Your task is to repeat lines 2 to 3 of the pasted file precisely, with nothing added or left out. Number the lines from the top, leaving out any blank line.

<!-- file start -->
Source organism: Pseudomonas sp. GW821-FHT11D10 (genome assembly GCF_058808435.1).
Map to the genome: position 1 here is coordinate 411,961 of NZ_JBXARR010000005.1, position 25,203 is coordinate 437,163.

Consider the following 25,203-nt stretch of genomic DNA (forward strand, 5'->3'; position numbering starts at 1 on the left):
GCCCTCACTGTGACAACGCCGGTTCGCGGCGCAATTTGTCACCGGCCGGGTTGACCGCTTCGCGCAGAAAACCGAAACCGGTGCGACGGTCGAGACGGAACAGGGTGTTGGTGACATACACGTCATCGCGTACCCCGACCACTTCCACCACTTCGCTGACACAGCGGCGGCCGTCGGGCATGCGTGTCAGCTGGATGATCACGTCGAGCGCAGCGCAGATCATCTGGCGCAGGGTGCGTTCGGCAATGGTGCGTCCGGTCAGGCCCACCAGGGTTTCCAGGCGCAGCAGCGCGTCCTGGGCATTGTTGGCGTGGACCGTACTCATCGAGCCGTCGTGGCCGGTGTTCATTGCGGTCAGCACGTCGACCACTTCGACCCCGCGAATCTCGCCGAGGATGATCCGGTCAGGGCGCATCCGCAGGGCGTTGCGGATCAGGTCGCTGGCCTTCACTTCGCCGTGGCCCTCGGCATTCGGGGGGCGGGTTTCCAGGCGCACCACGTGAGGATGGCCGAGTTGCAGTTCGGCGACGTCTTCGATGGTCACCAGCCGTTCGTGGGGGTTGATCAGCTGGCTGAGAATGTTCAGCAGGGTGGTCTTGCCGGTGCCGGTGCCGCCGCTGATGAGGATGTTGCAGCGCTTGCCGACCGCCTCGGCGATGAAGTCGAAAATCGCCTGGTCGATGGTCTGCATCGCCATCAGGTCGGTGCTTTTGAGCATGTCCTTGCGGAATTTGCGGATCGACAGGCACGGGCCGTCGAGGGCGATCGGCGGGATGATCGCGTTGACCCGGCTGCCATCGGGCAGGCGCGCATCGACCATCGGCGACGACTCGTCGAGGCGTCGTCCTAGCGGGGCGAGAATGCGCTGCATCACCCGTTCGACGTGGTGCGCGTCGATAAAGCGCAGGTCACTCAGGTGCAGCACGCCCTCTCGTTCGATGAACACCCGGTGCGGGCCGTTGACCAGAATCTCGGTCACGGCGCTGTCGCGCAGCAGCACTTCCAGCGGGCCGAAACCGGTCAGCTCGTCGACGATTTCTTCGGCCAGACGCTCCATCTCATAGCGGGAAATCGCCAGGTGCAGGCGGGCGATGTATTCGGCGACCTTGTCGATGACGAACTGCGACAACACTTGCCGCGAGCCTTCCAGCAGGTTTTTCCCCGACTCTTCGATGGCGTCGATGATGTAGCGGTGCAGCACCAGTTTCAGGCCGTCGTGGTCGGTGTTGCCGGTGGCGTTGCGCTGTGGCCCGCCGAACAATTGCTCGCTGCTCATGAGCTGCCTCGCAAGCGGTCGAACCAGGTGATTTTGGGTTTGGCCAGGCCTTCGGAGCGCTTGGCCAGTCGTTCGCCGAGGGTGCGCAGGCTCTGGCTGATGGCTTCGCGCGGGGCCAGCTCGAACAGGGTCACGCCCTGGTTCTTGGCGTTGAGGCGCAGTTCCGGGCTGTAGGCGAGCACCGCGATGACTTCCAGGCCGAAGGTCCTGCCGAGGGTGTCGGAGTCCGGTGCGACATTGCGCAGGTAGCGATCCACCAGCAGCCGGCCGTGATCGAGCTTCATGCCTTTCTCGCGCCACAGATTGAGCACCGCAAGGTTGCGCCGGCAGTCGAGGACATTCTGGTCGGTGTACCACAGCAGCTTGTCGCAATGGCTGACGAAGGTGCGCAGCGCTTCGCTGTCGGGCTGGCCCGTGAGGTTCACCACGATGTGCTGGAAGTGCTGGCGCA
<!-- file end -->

Map to the genome: position 1 here is coordinate 411,961 of NZ_JBXARR010000005.1, position 25,203 is coordinate 437,163.

Consider the following 25,203-nt stretch of genomic DNA (forward strand, 5'->3'; position numbering starts at 1 on the left):